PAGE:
Bond yields are at 16-year highs.
The yield on 10-year U.S. Treasury bonds has just hit 4.35%, its highest level since November 2007.
What’s going on?
Aren’t interest rates supposed to stay more or less constant until, as many investors expect, the Federal Reserve and other central banks start gradually cutting them?
Read on to learn what’s happening and what you should expect as an investor.
Yields Aren’t the Same as Benchmark Rates
The Federal Reserve and other central banks set benchmark interest rates.
Bonds, on the other hand, trade freely, and their prices and yields change in response to supply and demand dynamics.
So even though the Federal Reserve looks increasingly likely to pause its interest rate hiking process, the market prices these bonds according to its own outlook.
What does the market think?
It thinks that the U.S. economy is in great shape and that it can handle higher interest rates.
Before, fears of a recession made a lot of investors sell stocks and buy bonds. When investors buy bonds, their prices go up, and their yields go down. (Bonds’ prices and yields are inversely related.)
Now that the market is more optimistic, it isn’t as willing to buy bonds. Some investors are selling. This pushes yields higher.
The market also re-priced bonds (and their yields went up as a result) because the “fear” stage that drove their prices up made bonds expensive. Now their prices have started correcting from higher-than-justified levels.
At the current levels, their prices reflect a more positive economic outlook.
So there’s nothing overly dramatic about this selloff. The market has adjusted its expectations to an improving economic picture.
Unemployment is low in the United States, and inflation is falling.
And the United States isn’t alone.
In Germany, producer prices have fallen more than expected in July, according to the latest data.
While analysts expected that producer prices would fall 5.1%, they decreased by 6% compared to July 2022.
It was the first decline since November 2020 and the most significant decline since October 2009.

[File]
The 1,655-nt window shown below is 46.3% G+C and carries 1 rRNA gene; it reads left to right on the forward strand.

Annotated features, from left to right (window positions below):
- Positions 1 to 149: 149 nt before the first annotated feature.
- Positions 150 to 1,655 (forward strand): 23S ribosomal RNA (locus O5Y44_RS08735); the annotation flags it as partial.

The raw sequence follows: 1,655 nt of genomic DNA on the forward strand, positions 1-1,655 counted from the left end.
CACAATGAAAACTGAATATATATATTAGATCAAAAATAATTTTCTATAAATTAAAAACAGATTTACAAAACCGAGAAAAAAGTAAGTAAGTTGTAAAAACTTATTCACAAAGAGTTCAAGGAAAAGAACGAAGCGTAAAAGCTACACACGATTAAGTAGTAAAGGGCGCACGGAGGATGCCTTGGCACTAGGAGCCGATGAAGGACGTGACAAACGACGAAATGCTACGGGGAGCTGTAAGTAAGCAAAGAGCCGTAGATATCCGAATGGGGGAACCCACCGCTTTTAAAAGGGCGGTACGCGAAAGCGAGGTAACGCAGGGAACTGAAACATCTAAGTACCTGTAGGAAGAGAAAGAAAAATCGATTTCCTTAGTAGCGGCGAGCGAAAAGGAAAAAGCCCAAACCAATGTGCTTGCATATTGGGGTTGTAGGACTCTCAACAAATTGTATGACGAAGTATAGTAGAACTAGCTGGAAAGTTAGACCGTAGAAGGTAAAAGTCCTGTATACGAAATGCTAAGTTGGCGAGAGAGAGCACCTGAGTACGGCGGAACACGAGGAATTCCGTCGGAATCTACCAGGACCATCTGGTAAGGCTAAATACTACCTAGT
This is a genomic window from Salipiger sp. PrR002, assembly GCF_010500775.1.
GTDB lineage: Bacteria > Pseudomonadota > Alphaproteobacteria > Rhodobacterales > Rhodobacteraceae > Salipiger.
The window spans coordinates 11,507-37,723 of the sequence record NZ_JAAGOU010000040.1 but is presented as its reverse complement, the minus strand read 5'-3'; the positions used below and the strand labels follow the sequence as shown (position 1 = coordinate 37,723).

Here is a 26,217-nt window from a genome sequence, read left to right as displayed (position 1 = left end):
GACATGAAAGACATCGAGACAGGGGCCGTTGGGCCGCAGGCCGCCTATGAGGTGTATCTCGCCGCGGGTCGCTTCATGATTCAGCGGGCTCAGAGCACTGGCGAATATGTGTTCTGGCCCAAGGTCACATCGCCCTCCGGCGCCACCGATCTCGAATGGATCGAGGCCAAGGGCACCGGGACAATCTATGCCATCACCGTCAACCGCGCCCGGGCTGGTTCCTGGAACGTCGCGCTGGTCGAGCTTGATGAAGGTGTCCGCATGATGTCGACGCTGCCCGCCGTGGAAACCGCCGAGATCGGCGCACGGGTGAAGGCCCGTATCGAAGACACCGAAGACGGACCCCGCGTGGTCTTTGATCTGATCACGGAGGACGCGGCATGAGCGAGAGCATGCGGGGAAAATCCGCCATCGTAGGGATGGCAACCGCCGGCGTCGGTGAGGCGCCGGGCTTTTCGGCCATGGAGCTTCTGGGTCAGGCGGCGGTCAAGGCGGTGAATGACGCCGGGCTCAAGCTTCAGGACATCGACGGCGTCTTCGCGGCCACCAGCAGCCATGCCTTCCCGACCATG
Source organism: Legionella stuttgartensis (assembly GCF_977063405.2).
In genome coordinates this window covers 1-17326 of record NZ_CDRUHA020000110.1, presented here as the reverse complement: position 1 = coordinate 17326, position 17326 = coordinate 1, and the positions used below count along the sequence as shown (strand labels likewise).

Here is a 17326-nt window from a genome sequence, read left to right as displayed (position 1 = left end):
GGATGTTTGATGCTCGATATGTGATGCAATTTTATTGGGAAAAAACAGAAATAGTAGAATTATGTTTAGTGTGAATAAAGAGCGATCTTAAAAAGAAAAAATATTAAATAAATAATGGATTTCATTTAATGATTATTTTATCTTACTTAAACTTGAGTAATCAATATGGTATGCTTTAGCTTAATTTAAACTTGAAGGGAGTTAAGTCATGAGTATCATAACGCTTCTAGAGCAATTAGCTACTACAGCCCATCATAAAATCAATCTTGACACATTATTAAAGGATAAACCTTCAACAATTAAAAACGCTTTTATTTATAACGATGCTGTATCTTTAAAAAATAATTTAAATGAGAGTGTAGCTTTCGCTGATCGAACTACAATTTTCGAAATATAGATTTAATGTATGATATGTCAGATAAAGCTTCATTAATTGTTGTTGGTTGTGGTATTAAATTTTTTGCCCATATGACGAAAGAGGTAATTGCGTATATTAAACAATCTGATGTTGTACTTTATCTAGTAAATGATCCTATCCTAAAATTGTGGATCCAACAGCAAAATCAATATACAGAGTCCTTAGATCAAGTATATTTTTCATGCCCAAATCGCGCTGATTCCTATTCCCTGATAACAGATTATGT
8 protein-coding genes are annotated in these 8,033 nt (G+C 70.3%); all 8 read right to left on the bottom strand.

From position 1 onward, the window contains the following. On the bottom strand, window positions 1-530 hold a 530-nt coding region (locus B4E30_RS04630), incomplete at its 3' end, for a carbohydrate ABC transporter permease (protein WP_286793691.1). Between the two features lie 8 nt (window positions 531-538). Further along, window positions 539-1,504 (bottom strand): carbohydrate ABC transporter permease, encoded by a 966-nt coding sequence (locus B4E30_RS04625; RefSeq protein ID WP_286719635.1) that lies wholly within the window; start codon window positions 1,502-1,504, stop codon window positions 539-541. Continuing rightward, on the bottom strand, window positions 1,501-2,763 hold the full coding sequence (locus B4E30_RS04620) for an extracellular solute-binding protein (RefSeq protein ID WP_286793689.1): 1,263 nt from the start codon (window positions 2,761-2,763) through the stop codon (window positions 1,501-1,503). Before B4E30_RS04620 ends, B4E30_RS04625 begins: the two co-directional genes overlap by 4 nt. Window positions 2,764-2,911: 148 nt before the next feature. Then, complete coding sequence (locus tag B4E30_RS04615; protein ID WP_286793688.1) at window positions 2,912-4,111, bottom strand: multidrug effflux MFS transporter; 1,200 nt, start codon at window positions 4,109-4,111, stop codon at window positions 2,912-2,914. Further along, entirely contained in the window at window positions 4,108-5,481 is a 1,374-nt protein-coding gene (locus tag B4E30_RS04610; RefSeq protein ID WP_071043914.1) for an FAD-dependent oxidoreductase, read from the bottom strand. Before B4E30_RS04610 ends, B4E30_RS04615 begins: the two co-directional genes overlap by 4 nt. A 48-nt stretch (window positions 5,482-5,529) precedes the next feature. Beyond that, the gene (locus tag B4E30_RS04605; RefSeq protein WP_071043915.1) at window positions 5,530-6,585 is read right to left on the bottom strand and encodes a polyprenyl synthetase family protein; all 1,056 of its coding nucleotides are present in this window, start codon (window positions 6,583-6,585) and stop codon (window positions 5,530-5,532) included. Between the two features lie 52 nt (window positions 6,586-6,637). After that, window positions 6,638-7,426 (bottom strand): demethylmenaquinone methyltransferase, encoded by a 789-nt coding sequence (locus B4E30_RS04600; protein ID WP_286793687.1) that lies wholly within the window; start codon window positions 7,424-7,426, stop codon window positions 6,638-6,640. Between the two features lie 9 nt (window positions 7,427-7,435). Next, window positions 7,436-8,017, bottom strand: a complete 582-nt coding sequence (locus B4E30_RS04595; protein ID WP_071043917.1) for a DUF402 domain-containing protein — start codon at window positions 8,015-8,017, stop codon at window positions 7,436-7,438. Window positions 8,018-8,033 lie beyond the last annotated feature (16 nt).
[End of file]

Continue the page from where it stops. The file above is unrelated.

Lower producer prices are a key indicator of consumer-price inflation. In July, inflation in Germany fell to 6.5% annualized. It is likely to continue declining.
So, What’s Next?
Some financial media says that this is a panic-driven bond selloff and a sign of trouble ahead.
It’s most likely not the case.
The U.S. government Treasuries remain the world’s key reserve asset.
Governments and private investors will continue buying and holding them because there are few, if any, alternatives.
The fact that Fitch, a credit rating agency, recently downgraded U.S. debt did not change much.
Investors know that the U.S. government remains one of the most, if not the most, trustworthy counterparty.
As the Financial Times points out, investors don’t tend to check the credit rating of the U.S. debt before buying Treasuries.
Investors just buy them when they need to increase their fixed-income allocation.
The future of the Treasury market will depend on one thing: the U.S. economy.
So far, it has proved to be resilient to higher interest rates. And there are no indications that a recession is imminent.
There’s no need to follow the noise in the financial media. The world’s largest economy is in good shape, and we expect positive news in the months ahead.
Thank you for your loyal readership,
The Financial Star team